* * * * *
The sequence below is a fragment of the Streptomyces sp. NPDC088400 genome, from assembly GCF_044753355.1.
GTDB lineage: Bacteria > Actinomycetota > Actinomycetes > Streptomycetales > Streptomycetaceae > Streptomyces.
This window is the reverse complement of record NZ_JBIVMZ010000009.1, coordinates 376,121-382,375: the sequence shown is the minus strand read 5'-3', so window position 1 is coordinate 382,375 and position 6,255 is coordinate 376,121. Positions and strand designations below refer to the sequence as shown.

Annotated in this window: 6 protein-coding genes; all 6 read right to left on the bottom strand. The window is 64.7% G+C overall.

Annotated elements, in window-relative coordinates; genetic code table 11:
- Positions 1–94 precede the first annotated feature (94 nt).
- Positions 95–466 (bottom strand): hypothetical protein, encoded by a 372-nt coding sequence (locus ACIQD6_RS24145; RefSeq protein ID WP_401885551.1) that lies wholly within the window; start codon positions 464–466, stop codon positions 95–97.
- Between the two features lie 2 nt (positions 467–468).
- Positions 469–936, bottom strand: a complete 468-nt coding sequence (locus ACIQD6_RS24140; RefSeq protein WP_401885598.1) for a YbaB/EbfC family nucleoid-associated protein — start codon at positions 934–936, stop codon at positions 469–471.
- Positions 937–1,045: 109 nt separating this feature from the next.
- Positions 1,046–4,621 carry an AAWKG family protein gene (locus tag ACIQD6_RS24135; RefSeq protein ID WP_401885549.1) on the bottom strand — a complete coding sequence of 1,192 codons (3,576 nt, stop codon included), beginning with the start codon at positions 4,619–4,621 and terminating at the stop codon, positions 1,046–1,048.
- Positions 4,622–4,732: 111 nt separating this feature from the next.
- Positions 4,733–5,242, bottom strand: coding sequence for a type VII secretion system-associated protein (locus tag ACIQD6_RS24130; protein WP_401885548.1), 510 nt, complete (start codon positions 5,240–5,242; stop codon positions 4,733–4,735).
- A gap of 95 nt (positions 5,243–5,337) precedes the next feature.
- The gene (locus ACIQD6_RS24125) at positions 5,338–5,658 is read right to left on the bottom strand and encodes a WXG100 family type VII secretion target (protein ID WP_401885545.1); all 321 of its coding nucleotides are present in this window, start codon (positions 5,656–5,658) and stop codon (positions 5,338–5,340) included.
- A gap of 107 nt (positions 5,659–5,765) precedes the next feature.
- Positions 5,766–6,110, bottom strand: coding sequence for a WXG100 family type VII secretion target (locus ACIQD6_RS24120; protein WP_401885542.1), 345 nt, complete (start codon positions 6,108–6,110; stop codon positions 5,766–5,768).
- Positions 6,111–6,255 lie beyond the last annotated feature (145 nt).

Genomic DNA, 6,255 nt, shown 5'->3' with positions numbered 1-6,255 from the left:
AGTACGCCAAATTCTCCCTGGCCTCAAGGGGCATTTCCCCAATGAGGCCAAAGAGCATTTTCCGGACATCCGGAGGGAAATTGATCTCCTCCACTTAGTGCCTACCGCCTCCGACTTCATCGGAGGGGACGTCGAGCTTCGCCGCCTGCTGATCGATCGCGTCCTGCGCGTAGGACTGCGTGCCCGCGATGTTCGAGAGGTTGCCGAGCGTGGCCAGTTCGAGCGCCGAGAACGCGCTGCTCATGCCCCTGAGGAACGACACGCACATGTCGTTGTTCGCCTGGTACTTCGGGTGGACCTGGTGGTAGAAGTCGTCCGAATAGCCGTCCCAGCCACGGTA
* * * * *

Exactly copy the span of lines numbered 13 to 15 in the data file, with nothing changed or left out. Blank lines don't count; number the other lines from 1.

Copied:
- Positions 4,733–5,242, bottom strand: coding sequence for a type VII secretion system-associated protein (locus tag ACIQD6_RS24130; protein WP_401885548.1), 510 nt, complete (start codon positions 5,240–5,242; stop codon positions 4,733–4,735).
- A gap of 95 nt (positions 5,243–5,337) precedes the next feature.
- The gene (locus ACIQD6_RS24125) at positions 5,338–5,658 is read right to left on the bottom strand and encodes a WXG100 family type VII secretion target (protein ID WP_401885545.1); all 321 of its coding nucleotides are present in this window, start codon (positions 5,656–5,658) and stop codon (positions 5,338–5,340) included.